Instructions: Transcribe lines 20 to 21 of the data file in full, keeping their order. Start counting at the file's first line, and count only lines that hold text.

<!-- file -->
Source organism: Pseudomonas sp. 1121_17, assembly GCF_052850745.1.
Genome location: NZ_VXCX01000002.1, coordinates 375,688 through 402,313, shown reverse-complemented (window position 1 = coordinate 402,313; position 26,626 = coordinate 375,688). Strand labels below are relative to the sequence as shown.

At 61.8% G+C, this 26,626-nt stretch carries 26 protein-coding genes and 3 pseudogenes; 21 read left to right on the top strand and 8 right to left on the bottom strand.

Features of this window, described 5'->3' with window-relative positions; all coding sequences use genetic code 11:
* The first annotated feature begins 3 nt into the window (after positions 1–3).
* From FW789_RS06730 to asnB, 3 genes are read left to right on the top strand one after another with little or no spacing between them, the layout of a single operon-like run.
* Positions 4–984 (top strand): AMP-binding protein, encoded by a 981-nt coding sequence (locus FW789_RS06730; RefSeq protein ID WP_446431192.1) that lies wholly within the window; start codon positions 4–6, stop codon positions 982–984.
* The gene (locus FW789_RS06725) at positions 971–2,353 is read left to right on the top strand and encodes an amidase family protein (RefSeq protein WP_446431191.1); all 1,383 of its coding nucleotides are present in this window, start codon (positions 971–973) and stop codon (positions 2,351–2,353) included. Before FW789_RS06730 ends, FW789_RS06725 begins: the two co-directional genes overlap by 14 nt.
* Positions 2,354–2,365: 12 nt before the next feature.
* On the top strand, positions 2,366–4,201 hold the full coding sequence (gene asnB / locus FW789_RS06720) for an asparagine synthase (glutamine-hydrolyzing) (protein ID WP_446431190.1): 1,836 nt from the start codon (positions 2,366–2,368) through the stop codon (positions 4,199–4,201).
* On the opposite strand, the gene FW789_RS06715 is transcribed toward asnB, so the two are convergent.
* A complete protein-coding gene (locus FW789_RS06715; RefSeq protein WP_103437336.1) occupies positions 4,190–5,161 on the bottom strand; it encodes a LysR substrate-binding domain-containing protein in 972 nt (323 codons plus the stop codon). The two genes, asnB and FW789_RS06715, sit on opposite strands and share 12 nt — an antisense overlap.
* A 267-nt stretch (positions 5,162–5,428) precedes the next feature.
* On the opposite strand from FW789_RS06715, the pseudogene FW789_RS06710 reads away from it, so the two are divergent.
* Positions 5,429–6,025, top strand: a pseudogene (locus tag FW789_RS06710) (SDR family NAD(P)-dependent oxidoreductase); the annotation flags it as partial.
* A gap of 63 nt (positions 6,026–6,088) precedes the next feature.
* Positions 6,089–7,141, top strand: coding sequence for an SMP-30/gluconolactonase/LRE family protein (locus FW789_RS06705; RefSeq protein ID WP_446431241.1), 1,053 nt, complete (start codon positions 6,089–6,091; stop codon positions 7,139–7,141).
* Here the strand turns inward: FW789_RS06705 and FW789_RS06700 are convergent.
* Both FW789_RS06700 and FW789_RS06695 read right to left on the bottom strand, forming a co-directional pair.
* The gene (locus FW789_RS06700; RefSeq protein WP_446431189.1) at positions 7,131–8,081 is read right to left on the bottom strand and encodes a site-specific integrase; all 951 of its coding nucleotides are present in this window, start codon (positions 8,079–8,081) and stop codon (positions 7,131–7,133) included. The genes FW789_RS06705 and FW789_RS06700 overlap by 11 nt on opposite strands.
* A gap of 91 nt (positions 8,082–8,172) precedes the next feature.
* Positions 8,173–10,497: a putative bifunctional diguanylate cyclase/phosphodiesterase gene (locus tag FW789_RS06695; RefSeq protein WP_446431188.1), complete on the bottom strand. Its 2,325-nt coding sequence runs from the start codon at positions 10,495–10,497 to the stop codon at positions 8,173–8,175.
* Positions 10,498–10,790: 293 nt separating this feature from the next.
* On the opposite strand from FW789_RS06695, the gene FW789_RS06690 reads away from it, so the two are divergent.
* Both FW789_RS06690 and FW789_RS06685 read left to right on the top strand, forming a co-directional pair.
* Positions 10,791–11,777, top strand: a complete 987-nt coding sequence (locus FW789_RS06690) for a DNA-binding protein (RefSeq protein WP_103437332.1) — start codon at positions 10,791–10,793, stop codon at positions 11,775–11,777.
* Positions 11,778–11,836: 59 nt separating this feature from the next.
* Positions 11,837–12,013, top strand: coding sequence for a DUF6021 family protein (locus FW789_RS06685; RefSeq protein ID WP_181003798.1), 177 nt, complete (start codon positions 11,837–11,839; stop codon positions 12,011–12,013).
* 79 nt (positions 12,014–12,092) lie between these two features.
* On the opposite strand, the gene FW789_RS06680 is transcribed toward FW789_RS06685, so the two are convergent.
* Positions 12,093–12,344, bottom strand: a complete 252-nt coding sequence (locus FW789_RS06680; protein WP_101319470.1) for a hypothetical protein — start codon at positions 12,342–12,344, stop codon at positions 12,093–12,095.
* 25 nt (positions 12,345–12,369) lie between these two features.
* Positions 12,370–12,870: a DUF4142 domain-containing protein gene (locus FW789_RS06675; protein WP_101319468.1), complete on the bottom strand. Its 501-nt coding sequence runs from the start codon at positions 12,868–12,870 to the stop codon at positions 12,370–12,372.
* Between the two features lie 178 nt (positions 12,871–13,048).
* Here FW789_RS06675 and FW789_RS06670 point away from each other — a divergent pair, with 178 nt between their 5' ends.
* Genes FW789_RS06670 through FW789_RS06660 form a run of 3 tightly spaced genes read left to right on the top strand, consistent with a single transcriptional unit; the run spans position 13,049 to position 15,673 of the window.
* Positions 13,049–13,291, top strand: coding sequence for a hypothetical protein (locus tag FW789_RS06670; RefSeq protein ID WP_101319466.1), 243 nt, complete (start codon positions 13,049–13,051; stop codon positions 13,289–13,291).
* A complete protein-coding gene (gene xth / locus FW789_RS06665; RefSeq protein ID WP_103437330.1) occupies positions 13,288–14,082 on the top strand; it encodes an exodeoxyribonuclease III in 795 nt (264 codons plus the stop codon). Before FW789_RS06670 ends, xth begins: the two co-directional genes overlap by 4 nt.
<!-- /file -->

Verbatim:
* The gene (locus FW789_RS06700; RefSeq protein WP_446431189.1) at positions 7,131–8,081 is read right to left on the bottom strand and encodes a site-specific integrase; all 951 of its coding nucleotides are present in this window, start codon (positions 8,079–8,081) and stop codon (positions 7,131–7,133) included. The genes FW789_RS06705 and FW789_RS06700 overlap by 11 nt on opposite strands.
* A gap of 91 nt (positions 8,082–8,172) precedes the next feature.